Marilyn Hacker is the author of twelve collections of poems, a book of critical essays, and eleven collections of poetry translated from the French. Her most recent books are Names (W. W. Norton, 2009), Essays on Departure, (Carcanet Press, U.K. 2006) and Desesperanto (W.W.Norton, 2003), and the essay collection Unauthorized Voices (University of Michigan Press, 2010).
Hacker’s first collection of poems, Presentation Piece, was published by the Viking Press in 1974. It was both the Lamont Poetry Selection of the Academy of American Poets and the recipient of the National Book Award. It was followed by Separations (Alfred A. Knopf, 197) and Taking Notice (Knopf, 1980) andAssumptions (Knopf, 1985). In 1986, Hacker published Love, Death, and the Changing of the Seasons(Arbor House), a novel-like narrative of a lesbian relationship told through sonnets. In 1990, she published Going Back to the River (Vintage Books), for which she received a Lambda Literary Award. Hacker’s 1996 collection, Winter Numbers (W. W. Norton and Company), details the loss of friends to AIDS and cancer, and explores her own struggle with breast cancer. The collection won both the Lenore Marshall Poetry Prize and a Lambda Literary Award. Her Selected Poems: 1965-1990 received the 1996 Poets’ Prize. Her next book, Squares and Courtyards (Norton, 2001) received the Audre Lorde Award of the Publishing Triangle.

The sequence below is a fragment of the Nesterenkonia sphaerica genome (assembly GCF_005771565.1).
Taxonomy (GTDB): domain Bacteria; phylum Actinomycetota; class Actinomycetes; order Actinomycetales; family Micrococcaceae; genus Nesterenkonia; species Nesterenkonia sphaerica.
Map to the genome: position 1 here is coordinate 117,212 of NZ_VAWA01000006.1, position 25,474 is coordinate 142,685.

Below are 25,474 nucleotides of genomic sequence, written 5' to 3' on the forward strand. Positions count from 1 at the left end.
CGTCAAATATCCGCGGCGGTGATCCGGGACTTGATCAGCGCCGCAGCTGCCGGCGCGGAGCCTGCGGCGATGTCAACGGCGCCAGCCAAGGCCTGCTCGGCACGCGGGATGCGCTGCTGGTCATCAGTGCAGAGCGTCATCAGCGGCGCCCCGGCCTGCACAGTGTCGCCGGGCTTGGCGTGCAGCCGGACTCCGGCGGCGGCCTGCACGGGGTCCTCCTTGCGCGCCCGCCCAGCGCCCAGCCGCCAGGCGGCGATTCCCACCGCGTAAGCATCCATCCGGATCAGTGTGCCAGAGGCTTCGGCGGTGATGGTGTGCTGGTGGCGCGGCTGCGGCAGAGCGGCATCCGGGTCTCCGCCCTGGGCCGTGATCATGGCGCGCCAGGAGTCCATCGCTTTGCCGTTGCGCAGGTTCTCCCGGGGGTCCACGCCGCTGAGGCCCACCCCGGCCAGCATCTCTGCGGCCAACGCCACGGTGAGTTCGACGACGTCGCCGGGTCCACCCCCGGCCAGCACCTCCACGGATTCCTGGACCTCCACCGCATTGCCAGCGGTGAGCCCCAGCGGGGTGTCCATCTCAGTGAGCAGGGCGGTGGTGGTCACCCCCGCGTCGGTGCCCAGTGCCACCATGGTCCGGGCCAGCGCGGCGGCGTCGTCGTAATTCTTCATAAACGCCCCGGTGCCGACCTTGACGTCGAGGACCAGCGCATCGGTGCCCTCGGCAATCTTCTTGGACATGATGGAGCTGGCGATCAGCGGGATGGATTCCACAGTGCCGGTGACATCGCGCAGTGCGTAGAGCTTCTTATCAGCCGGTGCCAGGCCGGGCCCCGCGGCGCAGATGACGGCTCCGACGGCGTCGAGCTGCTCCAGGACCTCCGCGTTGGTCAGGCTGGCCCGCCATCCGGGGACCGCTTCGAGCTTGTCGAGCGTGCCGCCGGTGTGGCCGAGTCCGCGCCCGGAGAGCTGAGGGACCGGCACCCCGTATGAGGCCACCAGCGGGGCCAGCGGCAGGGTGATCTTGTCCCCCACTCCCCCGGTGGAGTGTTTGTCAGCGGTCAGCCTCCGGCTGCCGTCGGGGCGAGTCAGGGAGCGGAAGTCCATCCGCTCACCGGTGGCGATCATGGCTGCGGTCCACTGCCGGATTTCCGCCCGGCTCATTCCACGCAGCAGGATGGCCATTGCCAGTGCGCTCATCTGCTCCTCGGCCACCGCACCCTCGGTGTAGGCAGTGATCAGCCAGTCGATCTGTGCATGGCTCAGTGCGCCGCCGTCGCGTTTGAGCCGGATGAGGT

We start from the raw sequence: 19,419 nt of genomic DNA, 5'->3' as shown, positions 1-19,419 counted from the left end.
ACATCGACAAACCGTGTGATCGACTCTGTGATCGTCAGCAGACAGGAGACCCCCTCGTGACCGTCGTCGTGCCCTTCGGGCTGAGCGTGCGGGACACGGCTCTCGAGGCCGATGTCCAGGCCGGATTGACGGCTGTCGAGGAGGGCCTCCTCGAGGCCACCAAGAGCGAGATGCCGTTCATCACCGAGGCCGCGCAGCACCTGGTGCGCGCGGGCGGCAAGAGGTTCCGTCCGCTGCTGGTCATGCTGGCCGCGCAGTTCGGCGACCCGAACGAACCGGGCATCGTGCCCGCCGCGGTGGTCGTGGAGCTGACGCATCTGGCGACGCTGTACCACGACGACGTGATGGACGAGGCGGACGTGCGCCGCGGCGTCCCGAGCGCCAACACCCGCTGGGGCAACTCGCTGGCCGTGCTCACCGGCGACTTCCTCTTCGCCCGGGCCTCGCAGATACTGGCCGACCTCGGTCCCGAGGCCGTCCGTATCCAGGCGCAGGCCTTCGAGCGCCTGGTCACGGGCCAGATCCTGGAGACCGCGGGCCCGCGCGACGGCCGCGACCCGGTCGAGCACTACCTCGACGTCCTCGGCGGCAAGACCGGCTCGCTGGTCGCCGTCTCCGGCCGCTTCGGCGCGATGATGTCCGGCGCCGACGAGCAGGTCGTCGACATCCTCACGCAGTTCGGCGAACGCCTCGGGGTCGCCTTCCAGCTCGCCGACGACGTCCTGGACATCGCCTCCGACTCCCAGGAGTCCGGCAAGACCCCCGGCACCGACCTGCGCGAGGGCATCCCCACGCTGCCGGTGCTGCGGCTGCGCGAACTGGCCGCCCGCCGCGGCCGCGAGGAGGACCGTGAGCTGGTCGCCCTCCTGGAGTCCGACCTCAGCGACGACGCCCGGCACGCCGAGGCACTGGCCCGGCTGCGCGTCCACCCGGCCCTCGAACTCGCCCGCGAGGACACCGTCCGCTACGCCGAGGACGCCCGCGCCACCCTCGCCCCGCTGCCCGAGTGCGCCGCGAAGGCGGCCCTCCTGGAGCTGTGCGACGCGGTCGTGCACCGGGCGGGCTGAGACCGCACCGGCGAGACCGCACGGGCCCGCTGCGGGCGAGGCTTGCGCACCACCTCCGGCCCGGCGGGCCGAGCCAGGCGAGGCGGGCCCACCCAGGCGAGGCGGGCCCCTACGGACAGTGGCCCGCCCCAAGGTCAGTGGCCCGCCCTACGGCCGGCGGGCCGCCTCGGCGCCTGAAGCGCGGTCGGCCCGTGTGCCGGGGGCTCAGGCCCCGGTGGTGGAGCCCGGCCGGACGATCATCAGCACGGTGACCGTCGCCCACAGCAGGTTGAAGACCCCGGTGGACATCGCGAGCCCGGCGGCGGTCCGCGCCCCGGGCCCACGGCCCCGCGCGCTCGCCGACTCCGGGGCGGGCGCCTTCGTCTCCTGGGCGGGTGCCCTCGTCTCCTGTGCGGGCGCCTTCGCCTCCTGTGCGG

Marilyn Hacker was editor of the feminist literary magazine 13th Moon in the 1980s, and was editor of the literary quarterly The Kenyon Review from 1990 through 1994. She is currently co-editor of the University of Michigan Poets on Poetry Series, and on the editorial board of the French literary magazineSiècle 21.
Hacker began publishing translations in 1996 with Claire Malroux’s Edge (Wake Forest University Press). Other French and Francophone poets she has translated include Guy Goffette, Vénus Khoury-Ghata and Hédi Kaddour. She received the 2009 PEN Award for Poetry in Translation for Marie Etienne’s King of a Hundred Horsemen (Farrar Strauss and Giroux).
Marilyn Hacker currently lives in Paris. She was elected a Chancellor of the Academy of American Poets in 2008. She received the PEN Voelcker Award for the totality of her own work in 2010. (From the John Cabot University Website)